Using your investments to generate a retirement paycheck is one of the most important -- and challenging -- retirement planning tasks. One very important factor to consider when choosing the best way to generate retirement income is the amount that a specific retirement income generator (RIG) will pay you at the start of retirement.

One way to systematically compare the different RIGs is to calculate the payout ratio for each RIG. The payout ratio is the amount of annual retirement income you'll receive upon retirement divided by the amount of savings used to generate that income.

To help you see how this works, this post calculates the payout ratios for a handful of RIGs. The RIG that generates the highest amount of income may surprise you.

The chart below shows the payout ratios and annual amounts of retirement income a married couple, both retiring at age 65 in January 2015, could likely generate with a \$125,000 investment in each of nine different RIGs (I'll explain later why I picked this number).

To understand the results, let's review some basic information about RIGs, which come in three types:

• The first involves investing your savings and using just interest and dividends for a retirement paycheck, while keeping your principal intact.
• The second requires you to invest your savings. To calculate your paycheck, use a method that systematically and cautiously withdraws principal, interest and dividends with the goal of not running out of money before you die (called a systematic withdrawal plan, or SWP).
• The last option involves buying an annuity from an insurance company.

Each type of RIG has many variations, features and pros and cons.

Here's an explanation of each RIG on the chart:

• SS Optimizer, or Social Security Optimizer, is the winner with a payout ratio of 5.57 percent. This RIG uses your savings to enable you to delay starting Social Security benefits until age 70 by using savings to pay the amounts you would have received from Social Security had the primary worker started benefits at age 65. For this purpose, the calculation assumed the worker had earned an average monthly Social Security income of \$1,500 at age 66, which would be decreased to \$1,400 if they started benefits at age 65 but increased to \$1,980 if they started at age 70. Delaying the Social Security income from age 65 to 70 increases your lifetime monthly income by \$580 per month, essentially earning you a lifetime annuity from Social Security. To make the payout rate calculation comparable to other RIGs, retirement savings were used to pay our hypothetical couple the extra \$580 per month from age 65 to 70.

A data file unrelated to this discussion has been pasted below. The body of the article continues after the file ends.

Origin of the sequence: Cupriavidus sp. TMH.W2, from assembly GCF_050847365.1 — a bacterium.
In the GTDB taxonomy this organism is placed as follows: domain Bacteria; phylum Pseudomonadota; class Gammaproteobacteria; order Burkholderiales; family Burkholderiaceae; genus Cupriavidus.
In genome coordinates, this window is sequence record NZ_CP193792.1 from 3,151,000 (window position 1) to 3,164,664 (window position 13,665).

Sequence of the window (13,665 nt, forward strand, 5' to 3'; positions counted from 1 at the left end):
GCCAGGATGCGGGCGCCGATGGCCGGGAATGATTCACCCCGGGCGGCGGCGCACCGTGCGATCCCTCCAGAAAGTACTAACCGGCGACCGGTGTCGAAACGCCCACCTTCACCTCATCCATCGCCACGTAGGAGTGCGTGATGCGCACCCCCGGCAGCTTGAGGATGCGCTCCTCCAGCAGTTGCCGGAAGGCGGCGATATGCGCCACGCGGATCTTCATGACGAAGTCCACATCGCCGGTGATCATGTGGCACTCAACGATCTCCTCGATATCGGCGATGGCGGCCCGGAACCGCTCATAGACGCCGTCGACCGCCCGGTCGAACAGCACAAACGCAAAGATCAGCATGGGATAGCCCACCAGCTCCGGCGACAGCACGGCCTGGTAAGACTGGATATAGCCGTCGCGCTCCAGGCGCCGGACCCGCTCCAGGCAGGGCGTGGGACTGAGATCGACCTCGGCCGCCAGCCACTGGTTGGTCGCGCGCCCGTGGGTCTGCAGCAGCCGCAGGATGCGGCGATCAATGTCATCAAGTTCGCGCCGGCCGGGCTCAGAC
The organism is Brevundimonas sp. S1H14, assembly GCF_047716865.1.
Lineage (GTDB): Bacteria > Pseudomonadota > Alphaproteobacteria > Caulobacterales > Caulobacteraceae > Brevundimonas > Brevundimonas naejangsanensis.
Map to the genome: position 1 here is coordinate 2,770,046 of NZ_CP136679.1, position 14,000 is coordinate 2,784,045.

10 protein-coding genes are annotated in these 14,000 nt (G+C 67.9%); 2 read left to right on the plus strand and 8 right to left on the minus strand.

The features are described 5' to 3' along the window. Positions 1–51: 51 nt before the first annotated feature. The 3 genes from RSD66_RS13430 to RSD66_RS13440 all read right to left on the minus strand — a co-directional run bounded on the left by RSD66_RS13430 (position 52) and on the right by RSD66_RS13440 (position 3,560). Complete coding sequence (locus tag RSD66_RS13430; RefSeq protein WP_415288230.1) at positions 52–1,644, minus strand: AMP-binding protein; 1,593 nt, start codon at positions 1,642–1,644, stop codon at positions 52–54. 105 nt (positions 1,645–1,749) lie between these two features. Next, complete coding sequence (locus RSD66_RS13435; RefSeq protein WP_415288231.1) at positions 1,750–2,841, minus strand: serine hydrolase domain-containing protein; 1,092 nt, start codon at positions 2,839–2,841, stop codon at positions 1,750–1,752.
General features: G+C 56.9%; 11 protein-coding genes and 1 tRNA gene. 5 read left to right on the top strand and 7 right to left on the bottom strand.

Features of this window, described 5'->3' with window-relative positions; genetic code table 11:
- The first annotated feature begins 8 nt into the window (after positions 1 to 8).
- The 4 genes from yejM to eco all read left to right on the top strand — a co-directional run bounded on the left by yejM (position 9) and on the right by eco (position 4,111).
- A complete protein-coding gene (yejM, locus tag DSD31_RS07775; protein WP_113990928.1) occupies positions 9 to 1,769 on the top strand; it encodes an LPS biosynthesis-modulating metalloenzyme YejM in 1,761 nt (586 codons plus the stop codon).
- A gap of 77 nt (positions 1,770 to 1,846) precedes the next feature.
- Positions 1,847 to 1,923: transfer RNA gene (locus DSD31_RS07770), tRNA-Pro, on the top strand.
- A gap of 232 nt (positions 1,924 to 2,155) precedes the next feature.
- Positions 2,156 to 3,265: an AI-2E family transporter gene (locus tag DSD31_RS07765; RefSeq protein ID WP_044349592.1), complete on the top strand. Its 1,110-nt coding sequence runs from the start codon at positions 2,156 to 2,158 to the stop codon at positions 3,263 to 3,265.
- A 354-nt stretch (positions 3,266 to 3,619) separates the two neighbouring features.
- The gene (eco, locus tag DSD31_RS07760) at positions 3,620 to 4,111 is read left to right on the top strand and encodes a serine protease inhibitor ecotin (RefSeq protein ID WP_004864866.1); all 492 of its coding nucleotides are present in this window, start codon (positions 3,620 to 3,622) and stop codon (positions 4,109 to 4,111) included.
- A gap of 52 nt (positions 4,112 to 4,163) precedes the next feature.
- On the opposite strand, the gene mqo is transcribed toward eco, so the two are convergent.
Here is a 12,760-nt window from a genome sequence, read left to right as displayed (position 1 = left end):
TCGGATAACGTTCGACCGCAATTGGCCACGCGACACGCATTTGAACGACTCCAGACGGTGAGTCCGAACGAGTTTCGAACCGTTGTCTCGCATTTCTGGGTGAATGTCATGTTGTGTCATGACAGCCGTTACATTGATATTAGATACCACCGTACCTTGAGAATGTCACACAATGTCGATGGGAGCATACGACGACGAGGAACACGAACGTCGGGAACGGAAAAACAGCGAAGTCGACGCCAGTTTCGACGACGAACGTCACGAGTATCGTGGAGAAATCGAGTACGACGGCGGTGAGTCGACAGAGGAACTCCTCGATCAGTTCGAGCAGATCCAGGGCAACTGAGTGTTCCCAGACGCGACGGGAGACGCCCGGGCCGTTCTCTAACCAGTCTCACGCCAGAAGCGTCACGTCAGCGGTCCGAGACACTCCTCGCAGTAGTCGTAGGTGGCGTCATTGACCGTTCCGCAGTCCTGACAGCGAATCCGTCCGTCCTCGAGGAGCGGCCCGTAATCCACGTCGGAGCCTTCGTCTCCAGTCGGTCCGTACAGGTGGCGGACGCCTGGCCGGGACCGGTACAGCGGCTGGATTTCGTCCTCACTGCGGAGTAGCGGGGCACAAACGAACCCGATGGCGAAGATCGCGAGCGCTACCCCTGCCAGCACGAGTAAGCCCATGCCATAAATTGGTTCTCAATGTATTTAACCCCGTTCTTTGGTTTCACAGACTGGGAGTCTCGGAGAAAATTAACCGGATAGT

• Fixed SPIA is a single premium immediate annuity purchased from an insurance company using the Income Solutions annuity-bidding platform. This annuity is fixed in dollar amount and comes with a 100 percent joint and survivor benefit, making it payable as long as one member of the married couple is alive.
• GLWB is a guaranteed lifetime withdrawal benefit, an insurance company product that combines the features of annuities and systematic withdrawals. This example uses Prudential's IncomeFlex institutional GLWB.
• SWP: 4 percent is a systematic withdrawal plan that uses the common 4 percent rule to calculate the initial amount of retirement income.
• Inflation SPIA is the same as the fixed SPIA described above, except that the monthly income is adjusted for inflation each year.
• Vanguard REIT uses just the interest and dividends from Vanguard's REIT (Real Estate Investment Trust) index fund, calculated by adding up the interest and dividends received during 2014 by the 2014 year-end value of the fund. The principal is kept intact.
• SWP: 3.5 percent is a systematic withdrawal plan that reduces the payout from the 4 percent rule to reflect the current low interest rate environment and the possibility of paying significant fees for an advisor and/or investment manager.
• Van Wellesley uses just the interest and dividends from Vanguard's Wellesley fund, a fund that's balanced between stocks and bonds.
• Van Equity Income uses just the dividends from Vanguard's Equity Income fund, which is primarily invested in dividend-paying stocks.

The Social Security optimizer strategy is particularly attractive when you consider that the income is adjusted for inflation each year. The next highest-paying RIG -- a fixed annuity -- doesn't increase for inflation. In addition, the extra Social Security income is guaranteed by the U.S. government. With any other RIG, you need to consider the strength of the underlying insurance company, financial institution or the underlying stocks and bonds.

The amount of retirement savings you can use for the Social Security Optimizer strategy is limited by your specific Social Security benefit (the \$125,000 amount worked for the example used here). You can't apply unlimited amounts of savings to buy a higher benefit from Social Security. With all of the other RIGs on the chart, however, nothing limits the amount of savings that can be applied to that RIG.

One conclusion from this analysis is that in most circumstances, it just doesn't make sense to start an income under any other RIG until you've implemented the Social Security Optimizer strategy.

When selecting a RIG or combination of RIGs, you'll want to consider other important factors as well, including these:

• Is your retirement paycheck guaranteed for the rest of your life, no matter how long you live?